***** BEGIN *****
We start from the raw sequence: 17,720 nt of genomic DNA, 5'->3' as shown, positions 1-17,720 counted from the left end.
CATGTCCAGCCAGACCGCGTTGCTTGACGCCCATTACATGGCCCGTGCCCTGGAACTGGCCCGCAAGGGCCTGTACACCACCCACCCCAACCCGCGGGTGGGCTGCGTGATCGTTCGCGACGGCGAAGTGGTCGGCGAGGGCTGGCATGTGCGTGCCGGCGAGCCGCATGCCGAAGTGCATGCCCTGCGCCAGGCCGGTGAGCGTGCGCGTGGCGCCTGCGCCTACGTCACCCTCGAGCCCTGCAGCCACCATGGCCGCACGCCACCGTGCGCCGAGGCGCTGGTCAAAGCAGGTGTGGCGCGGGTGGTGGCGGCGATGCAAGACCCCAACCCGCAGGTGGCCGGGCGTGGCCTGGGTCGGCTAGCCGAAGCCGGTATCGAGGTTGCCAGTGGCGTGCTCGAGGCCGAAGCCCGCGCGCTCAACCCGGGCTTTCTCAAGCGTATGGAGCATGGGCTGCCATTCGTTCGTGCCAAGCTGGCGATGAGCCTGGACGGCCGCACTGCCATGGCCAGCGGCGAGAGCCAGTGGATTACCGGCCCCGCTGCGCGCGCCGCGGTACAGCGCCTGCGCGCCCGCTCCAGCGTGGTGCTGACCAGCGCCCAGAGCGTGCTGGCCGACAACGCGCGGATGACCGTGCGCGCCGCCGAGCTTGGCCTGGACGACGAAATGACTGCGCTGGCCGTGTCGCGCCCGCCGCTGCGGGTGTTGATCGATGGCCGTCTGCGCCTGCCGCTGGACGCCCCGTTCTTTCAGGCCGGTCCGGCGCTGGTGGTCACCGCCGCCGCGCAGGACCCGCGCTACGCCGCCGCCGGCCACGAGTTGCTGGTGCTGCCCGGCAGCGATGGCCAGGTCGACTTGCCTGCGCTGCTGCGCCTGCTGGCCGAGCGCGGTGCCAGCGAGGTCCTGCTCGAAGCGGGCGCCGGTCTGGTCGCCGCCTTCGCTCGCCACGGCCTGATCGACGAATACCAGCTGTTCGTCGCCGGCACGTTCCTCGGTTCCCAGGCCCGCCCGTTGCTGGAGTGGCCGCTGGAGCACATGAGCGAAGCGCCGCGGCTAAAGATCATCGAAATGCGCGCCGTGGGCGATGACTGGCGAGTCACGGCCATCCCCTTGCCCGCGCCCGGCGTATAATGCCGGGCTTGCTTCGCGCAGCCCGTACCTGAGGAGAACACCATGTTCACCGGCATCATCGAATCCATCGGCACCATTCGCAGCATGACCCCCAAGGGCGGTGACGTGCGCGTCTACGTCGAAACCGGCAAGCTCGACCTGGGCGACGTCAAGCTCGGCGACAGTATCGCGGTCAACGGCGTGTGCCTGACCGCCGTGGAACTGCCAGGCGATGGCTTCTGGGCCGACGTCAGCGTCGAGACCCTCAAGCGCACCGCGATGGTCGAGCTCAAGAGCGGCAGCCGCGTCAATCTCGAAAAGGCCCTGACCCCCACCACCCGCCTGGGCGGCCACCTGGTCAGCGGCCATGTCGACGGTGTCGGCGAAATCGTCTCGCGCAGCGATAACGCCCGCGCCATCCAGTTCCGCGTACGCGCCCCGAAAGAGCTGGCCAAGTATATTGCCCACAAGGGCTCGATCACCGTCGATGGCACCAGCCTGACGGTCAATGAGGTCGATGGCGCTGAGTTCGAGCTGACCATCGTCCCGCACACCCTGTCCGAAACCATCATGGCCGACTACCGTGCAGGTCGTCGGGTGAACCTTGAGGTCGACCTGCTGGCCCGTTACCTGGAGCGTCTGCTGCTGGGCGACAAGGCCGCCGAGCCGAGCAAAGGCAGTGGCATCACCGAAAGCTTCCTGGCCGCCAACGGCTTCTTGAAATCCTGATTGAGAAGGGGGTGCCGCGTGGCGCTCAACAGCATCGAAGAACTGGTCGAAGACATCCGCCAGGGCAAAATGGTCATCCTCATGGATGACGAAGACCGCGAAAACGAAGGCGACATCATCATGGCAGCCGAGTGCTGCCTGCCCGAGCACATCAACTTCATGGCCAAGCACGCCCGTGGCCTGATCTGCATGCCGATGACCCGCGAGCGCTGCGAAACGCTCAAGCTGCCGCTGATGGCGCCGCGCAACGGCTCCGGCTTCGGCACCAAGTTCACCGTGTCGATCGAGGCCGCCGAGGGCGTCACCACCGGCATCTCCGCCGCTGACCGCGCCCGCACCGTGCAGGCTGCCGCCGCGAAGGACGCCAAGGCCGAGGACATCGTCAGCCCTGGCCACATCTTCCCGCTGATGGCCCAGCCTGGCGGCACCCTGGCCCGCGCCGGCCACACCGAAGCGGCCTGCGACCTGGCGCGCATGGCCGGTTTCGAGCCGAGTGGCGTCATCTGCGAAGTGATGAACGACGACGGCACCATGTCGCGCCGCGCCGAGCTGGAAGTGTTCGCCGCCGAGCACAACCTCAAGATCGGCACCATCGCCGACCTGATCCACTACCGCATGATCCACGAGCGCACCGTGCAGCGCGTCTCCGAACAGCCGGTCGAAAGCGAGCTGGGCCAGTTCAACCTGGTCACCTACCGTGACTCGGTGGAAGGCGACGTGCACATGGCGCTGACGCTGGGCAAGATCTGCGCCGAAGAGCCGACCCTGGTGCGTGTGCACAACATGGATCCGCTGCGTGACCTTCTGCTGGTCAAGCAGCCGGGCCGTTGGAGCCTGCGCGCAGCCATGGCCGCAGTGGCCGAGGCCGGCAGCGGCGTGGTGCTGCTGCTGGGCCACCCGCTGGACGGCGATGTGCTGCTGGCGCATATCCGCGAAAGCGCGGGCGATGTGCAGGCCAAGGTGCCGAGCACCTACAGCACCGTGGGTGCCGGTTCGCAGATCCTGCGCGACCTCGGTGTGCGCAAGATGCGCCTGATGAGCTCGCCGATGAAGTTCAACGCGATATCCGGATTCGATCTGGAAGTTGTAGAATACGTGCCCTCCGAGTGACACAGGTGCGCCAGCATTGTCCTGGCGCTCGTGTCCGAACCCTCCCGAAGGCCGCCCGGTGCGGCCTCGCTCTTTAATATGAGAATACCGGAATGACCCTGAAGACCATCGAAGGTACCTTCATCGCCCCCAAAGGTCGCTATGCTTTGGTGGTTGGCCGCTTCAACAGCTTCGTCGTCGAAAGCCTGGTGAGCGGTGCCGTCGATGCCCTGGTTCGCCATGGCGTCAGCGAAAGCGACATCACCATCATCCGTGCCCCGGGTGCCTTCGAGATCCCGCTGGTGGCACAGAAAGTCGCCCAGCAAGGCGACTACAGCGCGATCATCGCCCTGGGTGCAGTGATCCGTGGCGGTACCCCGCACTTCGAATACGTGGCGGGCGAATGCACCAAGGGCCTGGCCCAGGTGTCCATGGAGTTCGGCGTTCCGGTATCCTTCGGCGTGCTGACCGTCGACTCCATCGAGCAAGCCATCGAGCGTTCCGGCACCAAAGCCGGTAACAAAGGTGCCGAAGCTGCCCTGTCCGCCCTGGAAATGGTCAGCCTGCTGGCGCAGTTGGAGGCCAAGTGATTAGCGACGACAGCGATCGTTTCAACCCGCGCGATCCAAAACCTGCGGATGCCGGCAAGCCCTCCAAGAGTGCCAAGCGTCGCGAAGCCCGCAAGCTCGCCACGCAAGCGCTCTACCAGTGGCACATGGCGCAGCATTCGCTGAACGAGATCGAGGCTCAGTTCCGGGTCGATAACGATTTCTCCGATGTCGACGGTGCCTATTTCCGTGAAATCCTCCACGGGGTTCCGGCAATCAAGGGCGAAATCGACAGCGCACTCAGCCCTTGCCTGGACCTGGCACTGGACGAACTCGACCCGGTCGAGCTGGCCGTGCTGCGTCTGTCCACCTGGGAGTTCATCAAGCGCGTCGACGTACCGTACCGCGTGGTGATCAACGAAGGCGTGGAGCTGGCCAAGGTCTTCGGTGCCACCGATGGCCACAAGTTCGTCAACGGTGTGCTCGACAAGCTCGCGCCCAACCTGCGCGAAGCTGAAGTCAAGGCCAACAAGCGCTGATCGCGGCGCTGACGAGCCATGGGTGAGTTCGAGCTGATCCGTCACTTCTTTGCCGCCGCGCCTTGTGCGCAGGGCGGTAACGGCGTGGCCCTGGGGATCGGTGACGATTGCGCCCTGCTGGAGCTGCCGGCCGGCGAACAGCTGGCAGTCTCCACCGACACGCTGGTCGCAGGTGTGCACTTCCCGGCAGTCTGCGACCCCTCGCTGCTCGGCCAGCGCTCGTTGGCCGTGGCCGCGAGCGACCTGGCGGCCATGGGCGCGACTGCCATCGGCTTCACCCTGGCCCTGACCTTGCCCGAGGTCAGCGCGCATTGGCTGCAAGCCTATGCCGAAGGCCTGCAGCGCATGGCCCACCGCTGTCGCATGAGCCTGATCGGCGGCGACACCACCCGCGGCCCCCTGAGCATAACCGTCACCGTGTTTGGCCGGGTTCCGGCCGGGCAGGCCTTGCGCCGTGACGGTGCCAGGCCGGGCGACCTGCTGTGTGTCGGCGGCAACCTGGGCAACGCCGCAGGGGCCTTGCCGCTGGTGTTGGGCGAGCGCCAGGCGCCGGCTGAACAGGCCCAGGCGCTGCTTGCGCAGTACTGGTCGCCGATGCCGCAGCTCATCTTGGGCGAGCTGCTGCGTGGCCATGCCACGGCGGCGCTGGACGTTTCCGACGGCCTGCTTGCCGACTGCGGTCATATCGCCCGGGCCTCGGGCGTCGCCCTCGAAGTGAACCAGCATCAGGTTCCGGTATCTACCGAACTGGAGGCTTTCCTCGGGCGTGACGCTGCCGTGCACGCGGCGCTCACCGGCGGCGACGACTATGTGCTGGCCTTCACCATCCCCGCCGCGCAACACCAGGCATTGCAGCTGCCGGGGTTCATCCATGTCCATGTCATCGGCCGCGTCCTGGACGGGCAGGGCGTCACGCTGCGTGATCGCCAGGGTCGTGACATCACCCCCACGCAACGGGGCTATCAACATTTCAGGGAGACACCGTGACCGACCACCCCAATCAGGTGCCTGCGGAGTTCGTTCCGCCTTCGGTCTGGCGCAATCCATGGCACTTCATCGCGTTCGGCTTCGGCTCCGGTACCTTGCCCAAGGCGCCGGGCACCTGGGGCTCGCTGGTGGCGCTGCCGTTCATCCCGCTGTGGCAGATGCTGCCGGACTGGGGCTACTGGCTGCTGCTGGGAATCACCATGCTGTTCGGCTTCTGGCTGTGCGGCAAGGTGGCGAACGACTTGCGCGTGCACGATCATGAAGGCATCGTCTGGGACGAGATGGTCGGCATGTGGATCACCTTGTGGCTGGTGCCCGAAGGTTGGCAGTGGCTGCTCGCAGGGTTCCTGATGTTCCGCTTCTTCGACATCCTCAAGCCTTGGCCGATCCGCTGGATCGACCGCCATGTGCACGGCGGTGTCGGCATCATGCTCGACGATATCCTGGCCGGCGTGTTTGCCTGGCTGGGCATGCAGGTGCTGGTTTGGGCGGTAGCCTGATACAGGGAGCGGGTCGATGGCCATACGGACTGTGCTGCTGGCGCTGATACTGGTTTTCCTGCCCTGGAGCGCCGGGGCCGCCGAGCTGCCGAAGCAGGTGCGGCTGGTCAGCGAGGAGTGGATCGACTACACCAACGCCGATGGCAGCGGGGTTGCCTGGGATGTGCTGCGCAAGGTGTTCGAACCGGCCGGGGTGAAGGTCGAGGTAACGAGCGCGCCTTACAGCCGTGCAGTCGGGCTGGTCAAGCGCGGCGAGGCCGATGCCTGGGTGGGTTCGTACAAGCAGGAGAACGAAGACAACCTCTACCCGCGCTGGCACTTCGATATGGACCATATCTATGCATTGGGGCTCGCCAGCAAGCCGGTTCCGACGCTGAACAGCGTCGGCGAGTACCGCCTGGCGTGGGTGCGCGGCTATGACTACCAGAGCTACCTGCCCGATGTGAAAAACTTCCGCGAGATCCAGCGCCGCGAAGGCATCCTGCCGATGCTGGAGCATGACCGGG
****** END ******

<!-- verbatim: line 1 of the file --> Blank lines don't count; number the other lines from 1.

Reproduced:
We start from the raw sequence: 17,720 nt of genomic DNA, 5'->3' as shown, positions 1-17,720 counted from the left end.